Tuol Sleng prison cells Cambodia

Cambodia: S21, the Tuol Sleng Genocide Museum

Date: 11 May, 2018

We began our morning visiting the infamous “Killing Fields” — Choeung Ek genocidal center. It wasn’t a pleasant place but it’s what most foreign tourists coming to Phnom Penh see without fail. Well, that and S21 — the Tuol Sleng Genocide Museum — which is where we were headed next.

Phnom Penh trike bridge
We asked the tricycle taxi driver to drop us off at Tuol Sleng Genocide Museum next
Phnom Penh countryside
We were going back the same way we came
Phnom Penh highway Cambodia
This is Chamkar Doung Street
Cambodia riding opposite direction
Another reminder Cambodia is no better than India — yes, our driver was riding in the opposite direction of traffic
Tuol Sleng Genocide museum entry fee
We had a quick lunch from an eatery nearby and then entered the Tuol Sleng genocide museum

Entry costs $8 per adult with an audio guide. It’s $5 without the audio guide device.

Audio guide S21 prison camp
This time, we paid for only one audio guide. My girlfriend used the earphones she was carrying and plugged it into the device and we walked together.
Tuol Sleng genocide museum cemetery
Same as the Killing Fields, you stop by the numbered markers and press the corresponding number on the device to listen to the narration.
Tuol Sleng genocide school Phnom Penh
If you are wondering why this looks like a school building… because it once was

It may now be known as Tuol Sleng Genocide Museum but this was once Tuol Svay Prey high school. In April 1975, the Khmer Rouge transformed the school into a detention center called S21 (Security office 21). The classrooms on the ground and first floors were divided into individual cells. The second floor was used for mass detention. Thousands of victims — peasants, workers, technicians, engineers, doctors, teachers, students, ministers and later — even Pol Pot’s own soldiers and a few foreigners were imprisoned here and tortured.

In fact, photography is not allowed in many of the rooms. One of the rooms held a steel bed frame with a description of how it was used for torture. The prisoner would be tied to the bed with his head sticking out at the top. The security guards would then interrogate the prison using various torture techniques like shock treatments, picking their nails off and hitting their heads with tools like metal rods or hammers. The photo they put up in the room showed one such prisoner but his head was pixelated. Still, with the amount of blood on the floor, you can imagine the damage the guards inflicted on the poor guy.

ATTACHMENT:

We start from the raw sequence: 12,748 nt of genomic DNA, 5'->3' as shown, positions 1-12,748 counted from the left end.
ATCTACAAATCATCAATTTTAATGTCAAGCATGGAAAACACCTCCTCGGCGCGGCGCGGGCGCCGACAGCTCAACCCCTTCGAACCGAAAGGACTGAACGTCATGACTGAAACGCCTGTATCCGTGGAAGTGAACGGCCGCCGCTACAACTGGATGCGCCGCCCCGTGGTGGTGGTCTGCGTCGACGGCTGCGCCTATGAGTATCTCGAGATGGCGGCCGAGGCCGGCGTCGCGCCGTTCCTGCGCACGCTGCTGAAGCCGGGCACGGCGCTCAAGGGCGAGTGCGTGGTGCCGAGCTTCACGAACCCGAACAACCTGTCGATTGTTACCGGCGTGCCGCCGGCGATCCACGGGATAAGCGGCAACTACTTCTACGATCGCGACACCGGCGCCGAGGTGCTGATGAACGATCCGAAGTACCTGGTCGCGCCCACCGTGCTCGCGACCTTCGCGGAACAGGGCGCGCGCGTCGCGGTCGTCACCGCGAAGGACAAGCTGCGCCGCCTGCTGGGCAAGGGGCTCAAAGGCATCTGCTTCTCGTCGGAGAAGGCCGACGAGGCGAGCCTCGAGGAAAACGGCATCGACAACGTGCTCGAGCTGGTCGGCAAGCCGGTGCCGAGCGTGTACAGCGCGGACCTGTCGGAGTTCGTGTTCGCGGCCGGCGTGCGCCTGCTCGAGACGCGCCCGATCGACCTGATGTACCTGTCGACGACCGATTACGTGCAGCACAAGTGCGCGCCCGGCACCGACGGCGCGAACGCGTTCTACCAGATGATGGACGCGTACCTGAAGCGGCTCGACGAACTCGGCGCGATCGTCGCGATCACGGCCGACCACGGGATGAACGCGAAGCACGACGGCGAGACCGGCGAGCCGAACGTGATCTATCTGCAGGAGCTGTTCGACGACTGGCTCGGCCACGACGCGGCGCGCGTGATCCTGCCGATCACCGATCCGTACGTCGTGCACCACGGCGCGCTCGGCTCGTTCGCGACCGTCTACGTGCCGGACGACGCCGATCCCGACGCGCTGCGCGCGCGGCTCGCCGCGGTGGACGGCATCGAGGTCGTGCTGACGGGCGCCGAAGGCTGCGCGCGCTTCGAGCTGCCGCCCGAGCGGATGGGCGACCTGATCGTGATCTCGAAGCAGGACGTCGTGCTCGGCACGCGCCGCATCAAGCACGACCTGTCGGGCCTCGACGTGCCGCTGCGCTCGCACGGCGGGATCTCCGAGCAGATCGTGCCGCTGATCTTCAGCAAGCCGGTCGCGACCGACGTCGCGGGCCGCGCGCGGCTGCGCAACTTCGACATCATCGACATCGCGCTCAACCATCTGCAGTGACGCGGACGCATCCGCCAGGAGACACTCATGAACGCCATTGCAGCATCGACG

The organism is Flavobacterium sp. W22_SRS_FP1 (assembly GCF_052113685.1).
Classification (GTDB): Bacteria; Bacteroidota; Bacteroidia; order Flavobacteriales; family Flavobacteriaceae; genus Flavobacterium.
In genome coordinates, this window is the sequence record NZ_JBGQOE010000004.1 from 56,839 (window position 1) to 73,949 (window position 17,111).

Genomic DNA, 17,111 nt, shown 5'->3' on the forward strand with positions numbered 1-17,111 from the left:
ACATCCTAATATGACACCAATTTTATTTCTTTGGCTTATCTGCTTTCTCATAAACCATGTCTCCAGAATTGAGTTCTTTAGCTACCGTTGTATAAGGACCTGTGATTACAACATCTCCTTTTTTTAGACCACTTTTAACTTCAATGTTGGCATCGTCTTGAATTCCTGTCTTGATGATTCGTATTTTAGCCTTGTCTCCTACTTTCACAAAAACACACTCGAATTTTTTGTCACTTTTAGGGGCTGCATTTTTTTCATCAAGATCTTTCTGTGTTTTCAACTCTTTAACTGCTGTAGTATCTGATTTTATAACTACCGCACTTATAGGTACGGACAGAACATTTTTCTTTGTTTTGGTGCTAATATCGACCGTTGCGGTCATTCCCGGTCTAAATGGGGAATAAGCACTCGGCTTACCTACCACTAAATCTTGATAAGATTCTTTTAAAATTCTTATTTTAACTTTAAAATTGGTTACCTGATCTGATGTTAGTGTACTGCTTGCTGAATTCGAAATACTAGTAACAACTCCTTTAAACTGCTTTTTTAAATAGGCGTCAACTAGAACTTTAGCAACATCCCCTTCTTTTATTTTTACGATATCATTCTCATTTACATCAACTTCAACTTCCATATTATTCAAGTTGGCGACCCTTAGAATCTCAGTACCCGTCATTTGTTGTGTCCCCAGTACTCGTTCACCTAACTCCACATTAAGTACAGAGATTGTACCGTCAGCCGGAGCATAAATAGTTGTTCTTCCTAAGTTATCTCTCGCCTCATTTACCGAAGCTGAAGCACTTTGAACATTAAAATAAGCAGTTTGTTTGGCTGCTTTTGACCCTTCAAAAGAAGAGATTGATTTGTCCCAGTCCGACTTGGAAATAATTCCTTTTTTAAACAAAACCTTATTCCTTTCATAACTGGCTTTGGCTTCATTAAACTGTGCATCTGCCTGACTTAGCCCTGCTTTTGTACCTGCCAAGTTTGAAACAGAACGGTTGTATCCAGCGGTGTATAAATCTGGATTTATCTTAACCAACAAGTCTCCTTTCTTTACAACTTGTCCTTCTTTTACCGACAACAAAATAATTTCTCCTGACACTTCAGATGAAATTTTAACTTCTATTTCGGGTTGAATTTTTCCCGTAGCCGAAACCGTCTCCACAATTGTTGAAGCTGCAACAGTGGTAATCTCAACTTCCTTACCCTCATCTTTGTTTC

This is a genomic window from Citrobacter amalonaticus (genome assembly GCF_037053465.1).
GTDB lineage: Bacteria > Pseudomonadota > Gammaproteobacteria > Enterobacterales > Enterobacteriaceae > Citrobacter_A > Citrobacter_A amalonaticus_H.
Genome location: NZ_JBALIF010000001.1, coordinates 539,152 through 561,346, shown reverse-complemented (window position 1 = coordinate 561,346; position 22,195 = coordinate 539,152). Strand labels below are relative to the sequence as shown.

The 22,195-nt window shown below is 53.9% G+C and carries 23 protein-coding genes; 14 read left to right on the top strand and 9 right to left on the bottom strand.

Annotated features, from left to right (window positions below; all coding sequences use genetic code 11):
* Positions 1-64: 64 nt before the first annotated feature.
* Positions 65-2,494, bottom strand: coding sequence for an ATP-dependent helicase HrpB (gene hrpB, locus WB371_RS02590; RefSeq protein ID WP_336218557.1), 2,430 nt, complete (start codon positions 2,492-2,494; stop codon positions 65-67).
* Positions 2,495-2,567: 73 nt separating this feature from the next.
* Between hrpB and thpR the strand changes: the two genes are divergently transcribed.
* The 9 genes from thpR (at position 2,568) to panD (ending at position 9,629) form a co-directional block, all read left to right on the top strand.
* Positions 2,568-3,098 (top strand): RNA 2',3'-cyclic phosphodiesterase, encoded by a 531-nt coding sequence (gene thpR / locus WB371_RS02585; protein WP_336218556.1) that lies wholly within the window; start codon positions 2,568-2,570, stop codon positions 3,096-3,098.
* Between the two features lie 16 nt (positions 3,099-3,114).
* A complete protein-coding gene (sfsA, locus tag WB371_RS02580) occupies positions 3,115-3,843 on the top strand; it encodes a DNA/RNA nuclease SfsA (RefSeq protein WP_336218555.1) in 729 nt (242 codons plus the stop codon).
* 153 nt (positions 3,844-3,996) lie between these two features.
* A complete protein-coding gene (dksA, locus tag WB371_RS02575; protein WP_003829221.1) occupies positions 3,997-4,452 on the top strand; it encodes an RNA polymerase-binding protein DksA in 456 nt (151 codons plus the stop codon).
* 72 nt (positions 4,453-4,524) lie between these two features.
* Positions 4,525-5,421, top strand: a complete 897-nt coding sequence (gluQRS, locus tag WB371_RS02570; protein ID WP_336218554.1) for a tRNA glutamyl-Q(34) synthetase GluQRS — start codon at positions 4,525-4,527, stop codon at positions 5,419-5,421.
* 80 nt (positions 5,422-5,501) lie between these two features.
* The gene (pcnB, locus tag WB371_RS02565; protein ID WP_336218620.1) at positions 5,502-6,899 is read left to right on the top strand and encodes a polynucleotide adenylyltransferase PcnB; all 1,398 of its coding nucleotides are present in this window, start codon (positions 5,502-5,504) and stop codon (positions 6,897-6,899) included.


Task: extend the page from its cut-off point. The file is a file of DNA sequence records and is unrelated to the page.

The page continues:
Security of regulation Khmer Rouge
These were the instructions for the prisoners
Children Tuol Sleng prison Cambodia
Outside they had photos like this. Yes, even children were taken as prisoners by the Khmer Rouge.
Gallow pole S21 prison Cambodia
This pole was once used by students for climbing exercises. The Khmer Rouge used it to hang prisoners upside down and dip their heads in filthy water.
Tuol Sleng prison cells Cambodia
We moved on with the tour from room to room. These were holding cells.
Tuol Sleng prison Cambodia
May not seem like much space but many prisoners were crammed into such “rooms”
Tuol Sleng detention rooms Cambodia
Every room had a sordid story to say… but pictures won’t do it justice

Unfortunately photography is prohibited in many of the rooms. There are a few rooms with photographs of the prisoners, some who made it out and could tell their stories… and the many that didn’t make it. S21 is very much a museum with a lot of photo displays in each of the rooms.

S21 genocide museum Cambodia
We spent well over an hour here
S21 genocide museum monument
A monument that was installed to honour the prisoners
Peacock Tuol Sleng Phnom Penh
We sat down and listened to the many sub-stories the audio guide had. As sordid as the tales were, this former school is now a place of peace. And yes, that is a peacock.

Just like Choeung Ek genocidal center, the S21 Genocide Museum is made a worthwhile visit thanks to the audio guide. I highly recommend you get the audio guide if you intend to visit this place. The tour experience is not the same without it. The stories are grim but it’s history worth learning about.

Once done with the grim insights into the Khmer Rouge, we moved on to our next stop — Phnom Penh’s Central Market

That and some other attractions in the next post.

Next posts in this series:

Cambodia: Phnom Penh Central Market and Wat Phnom

Cambodia: Mekong River Sunrise Cruise… and an insight into Chinese investment in the region

Cambodia: Royal Palace and Silver Pagoda in Phnom Penh

Cambodia: Phnom Penh to Siem Reap by bus

Cambodia: Visiting Angkor Wat

Previous posts in this series:

Cambodia: Sisowath Quay, Phnom Penh Night market

Cambodia: Sisowath Quay, Phnom Penh Night market

Cambodia: Arriving in Phnom Penh

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